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Are future teachers getting too many easy A’s?

The Internet is teeming with advice for first-year teachers on how to navigate the challenges they’ll face in the classroom. Establish boundaries. Get to know your students outside the classroom. Challenge the most advanced students without leaving those who struggle behind.

But how to do all of that and more shouldn’t be a mystery for new teachers to solve on their own, according to Kate Walsh, director of the National Council for Teacher Quality. A report out today from the group called “Easy A’s” argues new teachers find themselves floundering because many teacher prep programs aren’t challenging enough.

“It’s the easiest major to get into on a college campus and we’ve just shown it’s the easiest to complete,” Walsh said in an interview with the NewsHour. “But it’s the hardest job there is.”

Walsh’s claims are based on her group’s review of college graduation programs from more than 500 colleges and universities. On average, students in education departments on those campuses were 50 percent more likely to graduate with honors than students in other majors.

Authors of the report also reviewed education class syllabi from 33 campuses and found two-thirds of assignments focused more on students’ reflections, opinions or personal experiences. A much higher portion of assignments compared to classes in other departments. That difference, according to the report, makes it more difficult for education instructors to give objective and constructive feedback and give uniform grades based on the specific skills and knowledge students are supposed to be developing.

The need for more rigorous coursework and to ensure graduates are adequately prepared to teach on day one are well known to teacher preparation programs, according to Sharon Robinson, president and CEO of the American Association of Colleges for Teacher Education.

But, in an interview with the NewsHour, Robinson said NCTQ’s method of document review was an unreliable way to judge programs’ quality.

“This is a significant issue and one the professional community takes seriously,” Robinson said. “But they are not consulting the community, they’re consulting easily available documents like course syllabi.”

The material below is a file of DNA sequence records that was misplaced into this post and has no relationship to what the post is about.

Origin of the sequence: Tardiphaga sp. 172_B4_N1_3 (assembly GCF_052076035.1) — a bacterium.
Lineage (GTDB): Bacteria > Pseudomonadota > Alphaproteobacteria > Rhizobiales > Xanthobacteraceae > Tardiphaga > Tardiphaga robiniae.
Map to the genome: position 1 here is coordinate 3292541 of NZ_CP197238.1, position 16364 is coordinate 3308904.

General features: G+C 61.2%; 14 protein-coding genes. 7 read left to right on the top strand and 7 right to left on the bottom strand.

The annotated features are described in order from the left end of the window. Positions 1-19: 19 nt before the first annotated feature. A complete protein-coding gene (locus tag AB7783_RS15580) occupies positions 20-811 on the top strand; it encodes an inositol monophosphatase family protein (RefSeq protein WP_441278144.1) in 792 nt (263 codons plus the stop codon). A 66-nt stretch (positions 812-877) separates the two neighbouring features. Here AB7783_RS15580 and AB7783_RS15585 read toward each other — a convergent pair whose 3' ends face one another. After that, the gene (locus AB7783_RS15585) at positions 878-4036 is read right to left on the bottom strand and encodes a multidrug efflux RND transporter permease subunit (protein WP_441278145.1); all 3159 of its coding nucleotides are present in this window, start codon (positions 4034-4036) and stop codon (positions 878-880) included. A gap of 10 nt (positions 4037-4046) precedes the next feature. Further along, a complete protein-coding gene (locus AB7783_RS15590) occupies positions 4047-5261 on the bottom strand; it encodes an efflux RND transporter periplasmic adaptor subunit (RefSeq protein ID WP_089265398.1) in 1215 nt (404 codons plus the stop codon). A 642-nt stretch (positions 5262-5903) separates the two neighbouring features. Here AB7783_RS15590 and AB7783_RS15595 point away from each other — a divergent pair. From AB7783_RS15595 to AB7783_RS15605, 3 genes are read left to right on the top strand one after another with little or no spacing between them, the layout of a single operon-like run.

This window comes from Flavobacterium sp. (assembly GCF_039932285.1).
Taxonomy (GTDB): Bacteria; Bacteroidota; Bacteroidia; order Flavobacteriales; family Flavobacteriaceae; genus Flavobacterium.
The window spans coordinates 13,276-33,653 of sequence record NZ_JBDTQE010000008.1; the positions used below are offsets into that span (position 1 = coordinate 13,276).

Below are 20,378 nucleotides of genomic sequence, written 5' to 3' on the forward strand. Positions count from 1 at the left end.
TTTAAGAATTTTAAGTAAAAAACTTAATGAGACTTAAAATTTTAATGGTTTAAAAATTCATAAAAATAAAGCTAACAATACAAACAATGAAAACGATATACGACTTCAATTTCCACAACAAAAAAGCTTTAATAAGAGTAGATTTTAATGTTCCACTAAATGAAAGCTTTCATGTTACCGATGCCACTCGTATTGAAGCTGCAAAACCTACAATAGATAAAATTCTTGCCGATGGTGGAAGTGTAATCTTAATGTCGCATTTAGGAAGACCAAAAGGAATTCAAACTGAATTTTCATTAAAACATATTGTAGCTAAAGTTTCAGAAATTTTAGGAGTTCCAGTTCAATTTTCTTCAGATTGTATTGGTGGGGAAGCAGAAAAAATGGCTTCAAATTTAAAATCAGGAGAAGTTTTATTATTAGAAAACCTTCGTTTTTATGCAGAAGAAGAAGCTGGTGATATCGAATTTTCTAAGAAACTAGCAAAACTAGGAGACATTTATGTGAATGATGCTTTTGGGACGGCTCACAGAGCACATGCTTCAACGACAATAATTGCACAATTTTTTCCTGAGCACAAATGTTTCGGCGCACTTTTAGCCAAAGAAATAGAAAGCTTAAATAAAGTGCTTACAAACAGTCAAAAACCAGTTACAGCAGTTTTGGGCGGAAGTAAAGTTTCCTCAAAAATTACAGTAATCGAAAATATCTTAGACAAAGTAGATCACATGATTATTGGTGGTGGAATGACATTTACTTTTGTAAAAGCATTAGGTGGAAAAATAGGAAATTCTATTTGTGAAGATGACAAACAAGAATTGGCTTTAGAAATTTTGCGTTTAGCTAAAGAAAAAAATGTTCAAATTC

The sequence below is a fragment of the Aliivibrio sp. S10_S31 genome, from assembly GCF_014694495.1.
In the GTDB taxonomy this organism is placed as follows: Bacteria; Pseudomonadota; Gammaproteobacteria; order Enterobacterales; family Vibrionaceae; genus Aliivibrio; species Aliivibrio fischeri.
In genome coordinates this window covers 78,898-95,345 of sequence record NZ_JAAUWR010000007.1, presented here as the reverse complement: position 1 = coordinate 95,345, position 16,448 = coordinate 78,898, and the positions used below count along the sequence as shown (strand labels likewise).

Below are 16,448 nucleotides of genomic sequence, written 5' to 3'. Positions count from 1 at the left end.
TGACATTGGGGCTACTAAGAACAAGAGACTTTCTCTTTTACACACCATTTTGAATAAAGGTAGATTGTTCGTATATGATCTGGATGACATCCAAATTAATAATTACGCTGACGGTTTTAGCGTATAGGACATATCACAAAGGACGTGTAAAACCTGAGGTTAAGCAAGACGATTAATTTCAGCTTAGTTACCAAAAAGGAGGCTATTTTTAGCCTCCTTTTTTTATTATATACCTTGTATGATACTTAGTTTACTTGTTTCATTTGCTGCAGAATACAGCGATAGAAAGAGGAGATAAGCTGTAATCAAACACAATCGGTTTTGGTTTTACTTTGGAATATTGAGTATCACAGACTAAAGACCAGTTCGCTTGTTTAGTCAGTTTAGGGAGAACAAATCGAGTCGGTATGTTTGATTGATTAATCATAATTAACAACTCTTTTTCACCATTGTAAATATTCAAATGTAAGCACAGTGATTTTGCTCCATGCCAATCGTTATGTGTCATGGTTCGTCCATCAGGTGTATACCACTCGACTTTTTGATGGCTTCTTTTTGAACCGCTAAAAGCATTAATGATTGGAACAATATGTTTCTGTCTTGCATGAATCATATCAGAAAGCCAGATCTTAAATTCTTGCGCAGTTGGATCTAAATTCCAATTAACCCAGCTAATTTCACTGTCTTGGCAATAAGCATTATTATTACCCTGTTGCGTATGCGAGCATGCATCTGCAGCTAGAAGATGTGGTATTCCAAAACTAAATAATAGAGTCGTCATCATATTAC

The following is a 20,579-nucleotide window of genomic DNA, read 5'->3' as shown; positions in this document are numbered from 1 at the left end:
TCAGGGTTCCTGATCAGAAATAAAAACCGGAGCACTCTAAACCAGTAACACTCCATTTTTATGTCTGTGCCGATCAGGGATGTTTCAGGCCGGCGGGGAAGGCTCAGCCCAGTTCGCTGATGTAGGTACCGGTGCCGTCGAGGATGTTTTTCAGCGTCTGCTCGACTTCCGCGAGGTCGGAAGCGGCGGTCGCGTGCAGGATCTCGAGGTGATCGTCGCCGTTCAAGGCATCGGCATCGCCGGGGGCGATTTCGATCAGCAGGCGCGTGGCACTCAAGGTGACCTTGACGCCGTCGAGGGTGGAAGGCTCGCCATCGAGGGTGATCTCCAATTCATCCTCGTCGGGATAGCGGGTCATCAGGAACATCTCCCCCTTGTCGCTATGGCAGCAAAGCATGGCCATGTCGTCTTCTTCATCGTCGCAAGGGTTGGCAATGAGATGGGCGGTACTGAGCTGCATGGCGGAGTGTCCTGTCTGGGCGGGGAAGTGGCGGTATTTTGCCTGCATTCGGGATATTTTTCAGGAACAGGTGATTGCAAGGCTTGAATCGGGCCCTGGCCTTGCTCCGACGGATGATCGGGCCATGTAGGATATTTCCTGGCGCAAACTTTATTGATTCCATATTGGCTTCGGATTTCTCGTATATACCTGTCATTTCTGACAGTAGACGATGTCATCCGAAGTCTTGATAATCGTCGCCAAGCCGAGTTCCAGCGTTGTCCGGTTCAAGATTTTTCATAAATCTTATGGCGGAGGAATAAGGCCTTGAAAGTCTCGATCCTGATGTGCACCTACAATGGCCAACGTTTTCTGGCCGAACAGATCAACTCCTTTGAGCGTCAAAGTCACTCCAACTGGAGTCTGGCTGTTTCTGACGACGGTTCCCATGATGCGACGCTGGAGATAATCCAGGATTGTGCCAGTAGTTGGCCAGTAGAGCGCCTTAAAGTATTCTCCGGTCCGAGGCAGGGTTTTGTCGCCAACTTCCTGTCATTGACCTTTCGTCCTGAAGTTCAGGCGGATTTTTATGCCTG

Robinson said the NCTQ report comes as more than 500 teacher preparation programs and six states have adopted a pre-service assessment called edTPA to qualify candidates for teaching degrees or licenses. For edTPA candidates submit teaching materials portfolio, work of their students and video of the candidate teaching.

In states that use the system for licensing purposes pass rates are reported to the federal government. That gives the test high stakes for future teachers and the institutions that train them.

“It puts the programs on high alert that they have to change to do what they need to do to get candidates ready,” Robinson said. “It helps institutions learn and reflect on ways to improve programs and helps candidates become users of assessments to inform their own learning.”

Walsh of NCTQ agreed a widely accepted assessment for future educators was a step in the right direction for the teaching profession, “but it’s not going to be able to satisfy everything we need to be able to know about what the candidates will need to do as a teacher.”

Getting schools to examine how challenging their teaching classes are is an easy fix, Walsh said.

“Any dean in any school of education or any institution anywhere could sit down with faculty and say ‘I want to look at quality of assignments you’re giving,’” she said, “and asking of institutions’ professors that they can compare one person’s work to another’s.”

How to improve teacher preparation programs will only get more attention in coming months. The Department of Education is expected to release a proposal for rating teacher preparation sometime this fall.

PBS NewsHour coverage of higher education is supported by the Lumina Foundation and American Graduate: Let’s Make it Happen, a public media initiative made possible by the Corporation for Public Broadcasting.

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